Action: MVS is a worthy waiver wire add. Next week, the Packers draw a beatable Lions secondary that was just knocked off by a prolific (checks notes) Mitchell Trubisky performance. Also, if A.J. Dillon happens to get dropped in your redraft league after a lackluster debut, snap him up. His spike weeks will come.
Lesson Four: Russ Cooks Atlanta
This is a red alert. Russell Wilson threw the ball 35 times on Sunday. That only happened six times last season, and this was in a game where the Seahawks were never behind. Wilson has historically been a top 5-efficient QB by basically any metric; True Passer Rating, Fantasy Points per Dropback, etc. Consistent volume has been the only missing piece. Atlanta’s defense is always easy to pick on, but Wilson looked immaculate, throwing as many touchdowns as he did incompletions.
D.K. Metcalf and Tyler Lockett continued their co-dominance, with eight targets and 90-plus yards apiece. Metcalf beat Isaiah Oliver for a 38-yard score on fourth down early in the third quarter, and the Seahawks never looked back. No player logged more than seven carries given the team’s ease of success in the passing game, but Chris Carson salvaged his day with two receiving scores from Mr. Unlimited.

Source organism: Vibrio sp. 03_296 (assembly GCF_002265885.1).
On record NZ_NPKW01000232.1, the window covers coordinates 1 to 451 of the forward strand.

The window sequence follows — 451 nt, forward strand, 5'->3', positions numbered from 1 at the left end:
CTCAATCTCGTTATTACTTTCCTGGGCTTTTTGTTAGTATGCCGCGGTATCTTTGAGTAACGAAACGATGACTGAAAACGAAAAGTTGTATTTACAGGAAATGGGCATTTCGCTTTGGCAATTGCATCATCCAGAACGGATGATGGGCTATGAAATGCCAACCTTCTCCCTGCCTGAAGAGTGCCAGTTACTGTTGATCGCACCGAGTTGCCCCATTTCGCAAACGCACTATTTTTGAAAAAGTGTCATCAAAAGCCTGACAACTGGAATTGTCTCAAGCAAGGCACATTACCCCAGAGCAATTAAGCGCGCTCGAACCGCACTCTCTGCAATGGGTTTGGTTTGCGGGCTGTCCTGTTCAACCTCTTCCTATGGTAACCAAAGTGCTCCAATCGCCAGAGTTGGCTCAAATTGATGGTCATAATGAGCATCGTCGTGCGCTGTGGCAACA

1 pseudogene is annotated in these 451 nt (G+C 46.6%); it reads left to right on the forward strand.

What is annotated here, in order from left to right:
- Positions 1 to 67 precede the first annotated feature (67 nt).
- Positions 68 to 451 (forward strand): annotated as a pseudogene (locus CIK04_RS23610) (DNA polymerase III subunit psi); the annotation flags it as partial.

Action: Wilson carries as high a ceiling as any QB in football when he’s unleashed. While he is off the main DFS slate next week against the Patriots, he’s a top-5 QB in any format. Buy the dip with Chris Carson, who will be the fantasy RB1 in this backfield.
Lesson Five: Joe Burrow’s Up and Down Opener
Joe Burrow had a slow start to his pro career in a slobberknocker of a game against the Chargers. Outside of his 23-yard rushing touchdown, neither offense was particularly exciting. A.J. Green led the Bengals with nine targets, with four players tied at five behind him.
While Burrow completed only 23 of 46 passes for 193 yards and a pick, he showed promise in the ways you’d want your franchise player to do. The Chargers defense is still strong sans Derwin James, and when Burrow suffered his first pick in the NFL, he responded by completing eight of 11 passes on a 70-yard drive that set the team up for overtime. Burrow actually tossed a game-winning score, but a pass interference call negated it. A missed field goal then ended the comeback attempt. Joe Cool will be fine, and his rushing upside was on full display in the opener.
Action: Fire up your Bengals on Thursday Night Football. The Browns looked like the worst team in the NFL in Week 1, especially concerning given the talent they have on both sides of the ball. Burrow and company should have an easier time of things on TNF, while Joe Mixon and Tyler Boyd should have some bounce-back performances after middling debuts.